12. It appears to me that that there are two separate issues here that are still being confused.

    (1) Is it appropropriate advice from someone acting in an official capacity? I can only imagine the outcry here (the American South) if an officer gave black students advice not to act like uppity n*ggers or they might get lynched. If I had children it might be sage advice for them (or not), but hopefully it isn’t official public policy to tell people that. I think that true or not, acting as a representative for the public service, the Toronto police officer should not have said what he did in public. It undermines confidence in the system and I believe this shown by various studies indicating that 70-80% of rapes go unreported. In this example a surprising/depressing number cite the police themselves as a major deterrent to reporting: belief that police wouldn’t do anything (12.6%), blame them (11.9%) or just didn’t want them involved (3.5%)

    (2) Is the advice even true? There’s a traditional narrative that Stay-at-Home-Sally spends her time knitting and cooking for her husband and lives a safe and fulfilling life. Meanwhile Slutty Susan gets all dressed up, goes out drinking, catches the eye of a creepy stalker type/drunken boor who follows her when she leaves and is dragged into an alley where she’s punished for her sins.

    It’s a seductive narrative and forms the basis of the commonsense I believed in until Don’s post made me get up and look for some facts. I haven’t seen anything firm on attire but a few of the facts I’ve managed to dredge up (for the US): Around 70%-80% of the victims know the attacker, about half occur at home (~2/3 in familiar environment), the victim wasn’t affected by drugs/alcohol about half the time, the perpetrator was affected most of the time (in ~30% both were sober). The assailant isn’t a lonely creep either: ~1/4 of convicted assailants are married, ~1/2 have been married and I’ve read somewhere that up 70% of them were currently in a relationship (not necessarily with the victim) of some sort.


    In this light the narrative above looks increasingly unlikely – Sally might be more likely to be raped than Susan and by someone she knows. Can she reduce her risk factors by changing her attire? I still don’t know but it looks like many of us need to reset what we imagine (see PF @ #2) when we think of rape/rapists/victims.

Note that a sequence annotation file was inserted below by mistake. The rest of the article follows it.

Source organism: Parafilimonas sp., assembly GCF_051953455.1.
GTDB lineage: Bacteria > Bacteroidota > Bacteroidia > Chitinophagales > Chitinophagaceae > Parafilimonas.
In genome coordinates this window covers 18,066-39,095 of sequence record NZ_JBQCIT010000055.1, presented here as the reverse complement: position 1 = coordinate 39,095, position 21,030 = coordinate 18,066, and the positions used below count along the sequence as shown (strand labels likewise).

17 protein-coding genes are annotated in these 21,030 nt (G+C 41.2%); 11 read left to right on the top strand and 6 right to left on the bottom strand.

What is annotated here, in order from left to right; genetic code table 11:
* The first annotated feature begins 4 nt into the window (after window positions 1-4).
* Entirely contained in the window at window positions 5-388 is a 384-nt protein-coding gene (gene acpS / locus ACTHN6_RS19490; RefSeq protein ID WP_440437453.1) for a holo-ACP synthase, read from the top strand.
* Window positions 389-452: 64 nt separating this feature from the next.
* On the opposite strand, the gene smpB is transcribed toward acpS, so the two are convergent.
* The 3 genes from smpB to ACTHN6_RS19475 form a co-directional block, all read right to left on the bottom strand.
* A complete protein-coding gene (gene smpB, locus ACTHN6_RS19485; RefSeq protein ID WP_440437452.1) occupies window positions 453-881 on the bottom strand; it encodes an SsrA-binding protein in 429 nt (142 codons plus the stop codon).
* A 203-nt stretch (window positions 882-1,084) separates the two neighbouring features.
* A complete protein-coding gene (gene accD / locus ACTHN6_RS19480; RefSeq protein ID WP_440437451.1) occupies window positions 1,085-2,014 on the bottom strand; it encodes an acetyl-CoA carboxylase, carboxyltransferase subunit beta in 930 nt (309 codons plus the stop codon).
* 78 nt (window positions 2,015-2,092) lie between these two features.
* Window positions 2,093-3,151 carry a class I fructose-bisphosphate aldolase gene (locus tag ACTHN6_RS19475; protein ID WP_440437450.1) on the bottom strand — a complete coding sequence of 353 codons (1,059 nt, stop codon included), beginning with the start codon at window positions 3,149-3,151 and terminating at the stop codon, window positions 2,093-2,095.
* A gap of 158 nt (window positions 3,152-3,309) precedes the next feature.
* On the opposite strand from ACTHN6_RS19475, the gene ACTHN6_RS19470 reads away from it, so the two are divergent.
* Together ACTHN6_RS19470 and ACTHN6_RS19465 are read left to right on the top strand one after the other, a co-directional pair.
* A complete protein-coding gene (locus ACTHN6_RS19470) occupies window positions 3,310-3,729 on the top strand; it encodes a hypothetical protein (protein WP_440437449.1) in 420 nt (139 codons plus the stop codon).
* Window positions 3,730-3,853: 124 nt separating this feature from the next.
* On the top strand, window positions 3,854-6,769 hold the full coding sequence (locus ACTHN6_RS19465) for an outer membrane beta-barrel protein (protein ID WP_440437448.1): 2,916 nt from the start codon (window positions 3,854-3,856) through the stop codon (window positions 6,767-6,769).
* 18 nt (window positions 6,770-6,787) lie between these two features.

13. …no reliable statistical evidence … focus on what actually matters in terms of preventing rape.

    The reason we’re looking for evidence is that we don’t know what actually matters.

  14. BB,

    seems to me your numbers strongly support the commonsense view. Half of the US victims were under the influence of alcohol and 70% of the offenders were under influence. That is very much the story of a disproportionate number being due to snap decisions taken under influence. Exactly the type of situation college students would find themselves in.

  15. And Paul – well, yes, there is some common sense involved. But if you look at the narrative of BB’s comment, what we’re really seeing is women being raped by men who have gained their trust, probably over a longer period of time than one alcohol-fueled night. Same deal with acts of child abuse. If you pay too much heed to kindly strangers on the street, you completely fail to notice Uncle Shitwick fingering your kids.

  16. Once again, the context matters. The copper didn’t tell the women to be stay at home sallies all their life – he told them (in admittedly offensive language) that if they want to go out partying where there are lots of drunken frat boys then they should take action to make sure they can still have fun while minimising risks. The findings of that paper don’t really translate well to those circumstances – which is Paul’s point.

    All that in no way excuses drunken frat boy rapists, but it also doesn’t bear on the context in which most rape actually happens. Miriam’s last point is correct, but then the women weren’t asking about Uncle Shitwick. They were asking about drunken frat boys.

  17. In an almost certainly futile endeavour to identify areas where we don’t differ (something Don attempted earlier), my reading of the various threads suggests that almost no-one is denying that the Toronto cop’s choice of the word “slutty” at least viewed in isolation was unfortunate and offensive to many. That isn’t what we’re currently discussing as far as I can see. The discussion is whether it is appropriate for a police officer (or other person in a semi-official capacity) to give moderately expressed and balanced cautionary advice to young women that includes (along with other commonsense advice) the suggestion that wearing scanty clothing might be a rape risk factor depending on other situational factors. I don’t see why that should be regarded as objectionable. One would hope that any official giving that sort of talk would also point out that sexual assault at the hands of someone known to the victim is statistically more likely than stranger rape.